The work up at our hospital revealed the following results:

Ÿ  Lumbar Puncture: CSF-WBC 60, 58 lymphs, glucose 43, protein 150-staining for AFB, Fungal and Gram were all negative, cryptoccocal antigen negative, bacterial AFB cultures and fungus culture were also negative.

Ÿ  CSF flow cytometry comprised of 75% T-cells and less than 1% B-cells.

Ÿ  Peripheral blood Flow Cytometry-showed a monoclonal (kappa) B-cell CD 5, CD 23, Dim CD 20 positive of 63% of cells consistent with CLL.

The patient was treated for suspected Guillain Barre with IVIG and Dexamethasone with clinical improvement. At that time an infectious disease consult was requeated and further history indicated interaction with her dogs and a travel history to Lake Hopatcong in rural New Jersey during the fall. The patient also described a febrile illness in December which was never diagnosed. She denied tick bites or a rash. The patient was subsequently diagnosed with Lyme disease due to her exposure history (dogs, wooded area), 7th and 8th cranial nerve involvement and pre-dominantly T lymphocytes in the CSF. She was started on IV Ceftriaxone and showed improvement in her symptoms. PCR of the CSF was positive for Borrelia Ag.

3. Discussion/Conclusions

This case presents a challenge of diagnosing Lyme disease in patients with CLL. Due to the difficulty in culturing Borrelia bacteria, the diagnosis of Lyme disease is typically based on the clinical exam findings, and a history of exposure in endemic areas. Serological testing can be used to support a clinically suspected case but is not diagnostic by itself. Standard serologic testing involves the Western blot and ELISA which depend on detecting antibodies in the serum. In relying on detection of antibodies in the serum for diagnosis of Lyme disease, we are presented with a problem in our patients with CLL in whom there is hypogammaglobulinemia secondary to B-cell malfunction.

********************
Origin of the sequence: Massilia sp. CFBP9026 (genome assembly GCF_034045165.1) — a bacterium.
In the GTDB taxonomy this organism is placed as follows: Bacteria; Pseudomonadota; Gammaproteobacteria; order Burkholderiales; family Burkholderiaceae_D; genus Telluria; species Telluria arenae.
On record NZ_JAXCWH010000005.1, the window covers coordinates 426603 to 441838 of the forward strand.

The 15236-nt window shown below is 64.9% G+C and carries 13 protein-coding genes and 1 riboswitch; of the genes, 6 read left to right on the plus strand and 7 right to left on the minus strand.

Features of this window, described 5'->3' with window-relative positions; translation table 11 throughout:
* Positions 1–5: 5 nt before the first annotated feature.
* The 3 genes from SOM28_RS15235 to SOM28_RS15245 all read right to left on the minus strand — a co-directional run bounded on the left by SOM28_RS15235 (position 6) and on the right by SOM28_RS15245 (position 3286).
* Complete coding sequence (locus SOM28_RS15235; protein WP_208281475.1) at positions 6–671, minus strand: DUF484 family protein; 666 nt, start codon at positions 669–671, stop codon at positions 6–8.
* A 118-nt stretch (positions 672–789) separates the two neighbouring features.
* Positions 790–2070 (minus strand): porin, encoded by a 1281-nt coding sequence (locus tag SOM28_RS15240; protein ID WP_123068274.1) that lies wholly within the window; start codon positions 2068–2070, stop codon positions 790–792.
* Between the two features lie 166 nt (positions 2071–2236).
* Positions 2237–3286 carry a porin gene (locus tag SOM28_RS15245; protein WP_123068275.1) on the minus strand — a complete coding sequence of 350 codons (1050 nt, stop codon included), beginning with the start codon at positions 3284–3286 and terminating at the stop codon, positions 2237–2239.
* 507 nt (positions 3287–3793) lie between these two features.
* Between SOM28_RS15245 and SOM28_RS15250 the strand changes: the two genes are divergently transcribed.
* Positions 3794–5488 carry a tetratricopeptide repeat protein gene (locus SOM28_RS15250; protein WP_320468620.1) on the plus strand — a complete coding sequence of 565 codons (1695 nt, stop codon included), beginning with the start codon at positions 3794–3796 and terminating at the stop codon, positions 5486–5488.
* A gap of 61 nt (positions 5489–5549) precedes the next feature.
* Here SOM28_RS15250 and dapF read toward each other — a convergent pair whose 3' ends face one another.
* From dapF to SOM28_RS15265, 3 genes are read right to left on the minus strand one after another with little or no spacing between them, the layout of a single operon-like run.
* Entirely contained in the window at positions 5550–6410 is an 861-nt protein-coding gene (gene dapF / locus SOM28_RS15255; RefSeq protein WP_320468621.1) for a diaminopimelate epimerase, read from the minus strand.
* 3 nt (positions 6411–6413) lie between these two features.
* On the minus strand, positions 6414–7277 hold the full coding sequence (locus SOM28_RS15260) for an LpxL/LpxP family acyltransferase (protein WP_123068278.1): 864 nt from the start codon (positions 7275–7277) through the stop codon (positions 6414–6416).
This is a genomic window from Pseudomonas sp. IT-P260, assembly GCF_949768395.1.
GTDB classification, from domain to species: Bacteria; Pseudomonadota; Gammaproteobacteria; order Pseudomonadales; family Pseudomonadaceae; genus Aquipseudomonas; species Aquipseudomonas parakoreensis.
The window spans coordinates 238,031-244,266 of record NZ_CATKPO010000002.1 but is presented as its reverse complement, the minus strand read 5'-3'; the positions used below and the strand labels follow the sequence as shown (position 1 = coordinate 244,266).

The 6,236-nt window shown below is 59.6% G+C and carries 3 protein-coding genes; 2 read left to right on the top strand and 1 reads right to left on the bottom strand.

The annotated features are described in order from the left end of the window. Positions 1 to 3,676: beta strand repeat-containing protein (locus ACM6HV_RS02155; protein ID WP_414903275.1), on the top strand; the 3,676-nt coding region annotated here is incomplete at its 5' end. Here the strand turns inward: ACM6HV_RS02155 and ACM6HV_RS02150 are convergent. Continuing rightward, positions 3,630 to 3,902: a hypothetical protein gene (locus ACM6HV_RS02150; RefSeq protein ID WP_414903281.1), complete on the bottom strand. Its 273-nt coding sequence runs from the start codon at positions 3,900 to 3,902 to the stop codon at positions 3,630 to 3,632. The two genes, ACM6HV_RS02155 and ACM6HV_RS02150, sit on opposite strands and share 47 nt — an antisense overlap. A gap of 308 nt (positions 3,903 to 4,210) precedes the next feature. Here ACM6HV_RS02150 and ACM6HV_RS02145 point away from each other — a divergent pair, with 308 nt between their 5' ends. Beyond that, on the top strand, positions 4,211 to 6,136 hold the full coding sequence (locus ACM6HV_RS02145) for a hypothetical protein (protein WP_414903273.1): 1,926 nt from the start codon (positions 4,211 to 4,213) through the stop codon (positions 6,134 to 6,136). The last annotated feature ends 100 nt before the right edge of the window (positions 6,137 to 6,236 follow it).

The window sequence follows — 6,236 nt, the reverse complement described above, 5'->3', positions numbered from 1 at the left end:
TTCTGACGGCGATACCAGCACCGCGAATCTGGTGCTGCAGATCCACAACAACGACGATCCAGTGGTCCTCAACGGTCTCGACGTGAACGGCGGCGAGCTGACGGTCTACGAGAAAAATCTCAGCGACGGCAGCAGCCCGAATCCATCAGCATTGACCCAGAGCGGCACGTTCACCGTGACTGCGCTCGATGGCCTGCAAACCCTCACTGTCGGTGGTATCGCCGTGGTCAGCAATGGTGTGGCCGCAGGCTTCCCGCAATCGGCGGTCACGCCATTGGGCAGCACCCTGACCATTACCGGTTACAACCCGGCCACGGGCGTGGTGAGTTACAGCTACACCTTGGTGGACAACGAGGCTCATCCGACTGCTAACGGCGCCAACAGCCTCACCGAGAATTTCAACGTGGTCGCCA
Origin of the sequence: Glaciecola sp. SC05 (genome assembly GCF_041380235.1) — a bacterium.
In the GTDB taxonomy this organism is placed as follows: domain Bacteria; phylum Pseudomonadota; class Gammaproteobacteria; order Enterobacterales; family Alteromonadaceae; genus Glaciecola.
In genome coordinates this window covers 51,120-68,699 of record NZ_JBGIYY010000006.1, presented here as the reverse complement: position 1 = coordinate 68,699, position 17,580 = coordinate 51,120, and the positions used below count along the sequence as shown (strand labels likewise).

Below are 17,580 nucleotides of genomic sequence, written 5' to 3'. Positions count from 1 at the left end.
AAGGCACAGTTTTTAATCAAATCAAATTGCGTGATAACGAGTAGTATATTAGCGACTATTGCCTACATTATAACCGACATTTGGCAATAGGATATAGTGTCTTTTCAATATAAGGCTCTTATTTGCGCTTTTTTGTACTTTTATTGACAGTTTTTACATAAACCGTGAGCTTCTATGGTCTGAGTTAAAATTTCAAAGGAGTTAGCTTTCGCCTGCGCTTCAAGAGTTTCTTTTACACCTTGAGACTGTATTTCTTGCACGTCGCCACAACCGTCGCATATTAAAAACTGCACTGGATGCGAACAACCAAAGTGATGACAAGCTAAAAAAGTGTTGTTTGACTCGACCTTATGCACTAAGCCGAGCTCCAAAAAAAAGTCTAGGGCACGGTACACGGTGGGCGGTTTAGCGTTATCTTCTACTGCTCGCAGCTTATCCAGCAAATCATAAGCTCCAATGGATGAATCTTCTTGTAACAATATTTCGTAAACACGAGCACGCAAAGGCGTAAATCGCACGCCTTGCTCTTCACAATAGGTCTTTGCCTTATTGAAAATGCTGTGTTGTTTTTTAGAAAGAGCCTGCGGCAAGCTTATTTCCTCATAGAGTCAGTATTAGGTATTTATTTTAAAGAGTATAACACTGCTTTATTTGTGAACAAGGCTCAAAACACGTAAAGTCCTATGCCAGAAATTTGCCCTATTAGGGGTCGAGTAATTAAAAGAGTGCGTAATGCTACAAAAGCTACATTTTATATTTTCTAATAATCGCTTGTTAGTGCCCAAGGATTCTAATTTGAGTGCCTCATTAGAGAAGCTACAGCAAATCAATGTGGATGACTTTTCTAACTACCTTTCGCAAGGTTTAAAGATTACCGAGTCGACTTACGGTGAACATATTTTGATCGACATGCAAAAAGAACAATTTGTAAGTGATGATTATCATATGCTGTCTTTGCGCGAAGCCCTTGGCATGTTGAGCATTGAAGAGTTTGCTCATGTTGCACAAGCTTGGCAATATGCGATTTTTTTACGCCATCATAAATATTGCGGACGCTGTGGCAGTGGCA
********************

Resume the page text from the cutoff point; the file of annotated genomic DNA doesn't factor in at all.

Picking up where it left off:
As suggested by the German report by Schweighofer et al. [1] flow cytometry of the CSF is the first step in ruling out CLL in the CSF. Report by Kalac et al. [2] describes a case of concomitant presence of neuroborreliosis and CLL in CSF responding to treatment with both antibiotics and steroids. Cerroni et al. [3] show the benefit of PCR testing in cutaneous manifestation Lyme disease in patients with CLL.

The lesson from our case is to keep high index of suspicion for Lyme disease in patients with CLL when the CSF flow cytometry shows predominantly T cells and early use of PCR to confirm the diagnosis of neuroborreliosis.


  1. C. D. Schweighofer, et al., “Lyme Disease in a Patient with Chronic Lymphocytic Leukemia Mimics Leukemic Meningeosis,” Onkologie, Vol. 30, No. 11, 2007, pp. 564- 566. doi:10.1159/000108920
  2. M. Kalac, et al., “Central Nervous System Involvement of Previously Undiagnosed Chronic Lymphocytic Leukemia in a Patient with Neuroborreliosis,” International Journal of Hematology, Vol. 85, No. 4, 2007, pp. 323-325. doi:10.1532/IJH97.E0618
  3. L. Cerroni, et al., “Specific Cutaneous Infiltrates of BCell Chronic Lymphocytic Leukemia (B-CLL) at Sites Typical for Borrelia burgdorferi Infection,” Journal of Cutaneous Pathology, Vol. 29, No. 3, 2002, pp. 142-147. doi:10.1034/j.1600-0560.2002.290303.x